GSK plc announced positive headline results from the pivotal EAGLE-1 phase III trial for gepotidacin, a potential first-in-class oral antibiotic with a novel mechanism of action for uncomplicated urogenital gonorrhoea in adolescents and adults. The trial met its primary efficacy endpoint, with gepotidacin (oral, two doses of 3,000mg) demonstrating non-inferiority to intramuscular (IM) ceftriaxone (500mg) plus oral azithromycin (1,000mg), a leading combination treatment regimen for gonorrhoea. The result is based on a primary endpoint of microbiological response (success or failure) at the Test-of-Cure (ToC) visit 3-7 days after treatment.

Gonorrhoea is a sexually transmitted infection caused by bacteria called Neisseria gonorrhoeae. It has been estimated that there are 82 million new cases globally each year. In the United States, rates of reported gonorrhoea have increased 118% from 2009 to 2021, with 648,056 cases being reported to the US Centers for Disease Control and Prevention (CDC) in 2022.

Gonorrhoea affects both men and women and if left untreated or inadequately treated, it can lead to infertility and other sexual and reproductive health complications. It also increases the risk of HIV infection. The safety and tolerability profile of gepotidacin in the EAGLE-1 phase III trial was consistent with results seen in gepotidacin phase I and II trials.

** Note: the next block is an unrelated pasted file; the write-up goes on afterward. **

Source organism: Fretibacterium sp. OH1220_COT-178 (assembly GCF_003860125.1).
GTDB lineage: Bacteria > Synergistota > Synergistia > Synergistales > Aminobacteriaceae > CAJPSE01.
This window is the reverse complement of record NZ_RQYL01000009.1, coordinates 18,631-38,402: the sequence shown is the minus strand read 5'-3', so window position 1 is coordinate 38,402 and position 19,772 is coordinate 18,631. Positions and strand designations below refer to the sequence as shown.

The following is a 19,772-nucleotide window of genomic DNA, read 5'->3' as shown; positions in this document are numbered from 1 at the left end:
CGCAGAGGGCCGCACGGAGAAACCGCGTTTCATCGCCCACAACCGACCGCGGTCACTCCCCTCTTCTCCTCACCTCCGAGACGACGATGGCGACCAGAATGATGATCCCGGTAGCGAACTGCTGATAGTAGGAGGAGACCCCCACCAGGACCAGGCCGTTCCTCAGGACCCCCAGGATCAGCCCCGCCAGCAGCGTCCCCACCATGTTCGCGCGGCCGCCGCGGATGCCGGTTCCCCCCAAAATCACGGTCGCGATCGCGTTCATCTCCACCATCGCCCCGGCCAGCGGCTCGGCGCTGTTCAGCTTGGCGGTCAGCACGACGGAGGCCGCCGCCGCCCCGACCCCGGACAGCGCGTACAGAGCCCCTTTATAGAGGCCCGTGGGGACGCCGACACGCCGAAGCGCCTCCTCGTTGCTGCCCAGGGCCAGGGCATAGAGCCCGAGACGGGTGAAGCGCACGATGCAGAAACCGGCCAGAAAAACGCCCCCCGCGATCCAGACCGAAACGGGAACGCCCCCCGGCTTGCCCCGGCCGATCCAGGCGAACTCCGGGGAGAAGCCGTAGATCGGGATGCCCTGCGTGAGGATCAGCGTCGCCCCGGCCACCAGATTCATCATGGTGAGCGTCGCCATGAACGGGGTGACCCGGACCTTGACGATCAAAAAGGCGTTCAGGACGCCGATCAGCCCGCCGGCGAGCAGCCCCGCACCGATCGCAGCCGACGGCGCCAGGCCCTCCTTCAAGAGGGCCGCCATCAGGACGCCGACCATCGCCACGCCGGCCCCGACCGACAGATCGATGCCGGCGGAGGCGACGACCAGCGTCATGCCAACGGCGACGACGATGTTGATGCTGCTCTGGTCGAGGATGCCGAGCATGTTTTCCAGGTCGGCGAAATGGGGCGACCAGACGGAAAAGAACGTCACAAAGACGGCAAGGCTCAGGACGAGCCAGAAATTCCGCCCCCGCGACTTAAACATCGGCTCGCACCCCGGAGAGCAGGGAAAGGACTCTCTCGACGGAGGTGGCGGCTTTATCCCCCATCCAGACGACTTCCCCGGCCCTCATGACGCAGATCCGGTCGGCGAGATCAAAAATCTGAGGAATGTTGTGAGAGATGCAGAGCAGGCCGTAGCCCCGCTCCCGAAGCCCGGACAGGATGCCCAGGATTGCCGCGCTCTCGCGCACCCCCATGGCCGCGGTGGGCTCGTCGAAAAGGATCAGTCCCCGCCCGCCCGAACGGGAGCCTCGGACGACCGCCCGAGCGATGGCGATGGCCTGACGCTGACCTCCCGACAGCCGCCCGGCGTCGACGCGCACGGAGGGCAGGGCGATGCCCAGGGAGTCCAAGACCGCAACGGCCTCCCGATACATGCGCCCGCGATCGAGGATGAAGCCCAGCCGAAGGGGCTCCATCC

Detailed results from the EAGLE-1 trial will be presented at an upcoming scientific meeting and shared with global health authorities. GSK is also developing gepotidacin for the potential treatment of uncomplicated urinary tract infections (uUTI). Positive phase III data from the EAGLE-2 and EAGLE-3 trials were presented at the European Congress of Clinical Microbiology and Infectious Diseases (ECCMID) in Copenhagen in April 2023, and subsequently published in The Lancet.

If approved, gepotidacin could be the first in a new class of oral antibiotics in uUTI in over 20 years. The development of gepotidacin has been funded in whole or in part with federal funds from the U.S. Department of Health and Human Services, Administration for Strategic Preparedness and Response, Biomedical Advanced Research and Development Authority, under Other Transaction Agreement number HHSO100201300011C and with federal funds awarded by the Defense Threat Reduction Agency under agreement number HDTRA1-07-9-0002.